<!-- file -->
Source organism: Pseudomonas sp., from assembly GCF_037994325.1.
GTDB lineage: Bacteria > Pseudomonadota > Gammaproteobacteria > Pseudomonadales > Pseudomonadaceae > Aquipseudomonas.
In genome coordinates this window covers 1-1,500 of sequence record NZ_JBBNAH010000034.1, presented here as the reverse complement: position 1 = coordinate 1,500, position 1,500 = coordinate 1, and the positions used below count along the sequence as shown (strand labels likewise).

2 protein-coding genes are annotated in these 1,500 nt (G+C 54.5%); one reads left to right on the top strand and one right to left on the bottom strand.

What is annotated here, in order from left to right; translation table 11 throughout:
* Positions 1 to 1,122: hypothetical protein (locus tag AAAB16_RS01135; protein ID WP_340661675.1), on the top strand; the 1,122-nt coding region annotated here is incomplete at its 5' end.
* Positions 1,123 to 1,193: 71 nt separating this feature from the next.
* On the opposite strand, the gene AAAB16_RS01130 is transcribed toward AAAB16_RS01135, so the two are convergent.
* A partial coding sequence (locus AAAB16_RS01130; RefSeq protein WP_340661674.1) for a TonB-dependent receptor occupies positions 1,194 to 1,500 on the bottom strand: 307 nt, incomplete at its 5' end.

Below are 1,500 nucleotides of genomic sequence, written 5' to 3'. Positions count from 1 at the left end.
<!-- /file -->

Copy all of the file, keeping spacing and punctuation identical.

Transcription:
Source organism: Pseudomonas sp., from assembly GCF_037994325.1.
GTDB lineage: Bacteria > Pseudomonadota > Gammaproteobacteria > Pseudomonadales > Pseudomonadaceae > Aquipseudomonas.
In genome coordinates this window covers 1-1,500 of sequence record NZ_JBBNAH010000034.1, presented here as the reverse complement: position 1 = coordinate 1,500, position 1,500 = coordinate 1, and the positions used below count along the sequence as shown (strand labels likewise).

2 protein-coding genes are annotated in these 1,500 nt (G+C 54.5%); one reads left to right on the top strand and one right to left on the bottom strand.

What is annotated here, in order from left to right; translation table 11 throughout:
* Positions 1 to 1,122: hypothetical protein (locus tag AAAB16_RS01135; protein ID WP_340661675.1), on the top strand; the 1,122-nt coding region annotated here is incomplete at its 5' end.
* Positions 1,123 to 1,193: 71 nt separating this feature from the next.
* On the opposite strand, the gene AAAB16_RS01130 is transcribed toward AAAB16_RS01135, so the two are convergent.
* A partial coding sequence (locus AAAB16_RS01130; RefSeq protein WP_340661674.1) for a TonB-dependent receptor occupies positions 1,194 to 1,500 on the bottom strand: 307 nt, incomplete at its 5' end.

Below are 1,500 nucleotides of genomic sequence, written 5' to 3'. Positions count from 1 at the left end.